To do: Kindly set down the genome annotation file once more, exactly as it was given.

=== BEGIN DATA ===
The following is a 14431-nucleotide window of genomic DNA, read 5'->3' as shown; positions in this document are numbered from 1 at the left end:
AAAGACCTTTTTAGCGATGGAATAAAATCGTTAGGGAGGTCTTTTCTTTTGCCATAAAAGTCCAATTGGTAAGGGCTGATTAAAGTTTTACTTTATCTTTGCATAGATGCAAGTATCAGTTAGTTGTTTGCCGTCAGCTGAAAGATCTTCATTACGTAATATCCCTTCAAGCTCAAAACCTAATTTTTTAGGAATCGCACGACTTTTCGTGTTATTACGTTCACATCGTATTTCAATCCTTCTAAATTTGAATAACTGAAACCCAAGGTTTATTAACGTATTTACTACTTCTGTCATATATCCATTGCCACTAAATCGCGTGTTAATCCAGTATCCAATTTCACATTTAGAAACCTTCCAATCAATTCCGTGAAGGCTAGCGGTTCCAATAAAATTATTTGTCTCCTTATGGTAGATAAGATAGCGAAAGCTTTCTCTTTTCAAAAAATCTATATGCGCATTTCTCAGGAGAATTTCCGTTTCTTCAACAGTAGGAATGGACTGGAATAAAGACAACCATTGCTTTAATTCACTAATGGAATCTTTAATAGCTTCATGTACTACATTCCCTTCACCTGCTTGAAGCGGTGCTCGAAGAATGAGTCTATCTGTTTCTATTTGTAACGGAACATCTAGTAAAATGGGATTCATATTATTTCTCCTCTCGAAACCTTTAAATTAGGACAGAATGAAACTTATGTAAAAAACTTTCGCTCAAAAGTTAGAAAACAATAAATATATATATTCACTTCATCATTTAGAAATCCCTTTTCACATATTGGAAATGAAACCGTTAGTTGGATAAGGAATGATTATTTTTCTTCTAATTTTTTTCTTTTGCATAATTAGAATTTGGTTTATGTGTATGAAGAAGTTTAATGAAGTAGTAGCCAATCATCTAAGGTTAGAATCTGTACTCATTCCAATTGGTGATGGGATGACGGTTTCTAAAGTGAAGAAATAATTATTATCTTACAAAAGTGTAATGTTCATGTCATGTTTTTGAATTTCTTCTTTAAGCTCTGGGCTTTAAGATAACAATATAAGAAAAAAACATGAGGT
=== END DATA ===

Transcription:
The following is a 14431-nucleotide window of genomic DNA, read 5'->3' as shown; positions in this document are numbered from 1 at the left end:
AAAGACCTTTTTAGCGATGGAATAAAATCGTTAGGGAGGTCTTTTCTTTTGCCATAAAAGTCCAATTGGTAAGGGCTGATTAAAGTTTTACTTTATCTTTGCATAGATGCAAGTATCAGTTAGTTGTTTGCCGTCAGCTGAAAGATCTTCATTACGTAATATCCCTTCAAGCTCAAAACCTAATTTTTTAGGAATCGCACGACTTTTCGTGTTATTACGTTCACATCGTATTTCAATCCTTCTAAATTTGAATAACTGAAACCCAAGGTTTATTAACGTATTTACTACTTCTGTCATATATCCATTGCCACTAAATCGCGTGTTAATCCAGTATCCAATTTCACATTTAGAAACCTTCCAATCAATTCCGTGAAGGCTAGCGGTTCCAATAAAATTATTTGTCTCCTTATGGTAGATAAGATAGCGAAAGCTTTCTCTTTTCAAAAAATCTATATGCGCATTTCTCAGGAGAATTTCCGTTTCTTCAACAGTAGGAATGGACTGGAATAAAGACAACCATTGCTTTAATTCACTAATGGAATCTTTAATAGCTTCATGTACTACATTCCCTTCACCTGCTTGAAGCGGTGCTCGAAGAATGAGTCTATCTGTTTCTATTTGTAACGGAACATCTAGTAAAATGGGATTCATATTATTTCTCCTCTCGAAACCTTTAAATTAGGACAGAATGAAACTTATGTAAAAAACTTTCGCTCAAAAGTTAGAAAACAATAAATATATATATTCACTTCATCATTTAGAAATCCCTTTTCACATATTGGAAATGAAACCGTTAGTTGGATAAGGAATGATTATTTTTCTTCTAATTTTTTTCTTTTGCATAATTAGAATTTGGTTTATGTGTATGAAGAAGTTTAATGAAGTAGTAGCCAATCATCTAAGGTTAGAATCTGTACTCATTCCAATTGGTGATGGGATGACGGTTTCTAAAGTGAAGAAATAATTATTATCTTACAAAAGTGTAATGTTCATGTCATGTTTTTGAATTTCTTCTTTAAGCTCTGGGCTTTAAGATAACAATATAAGAAAAAAACATGAGGT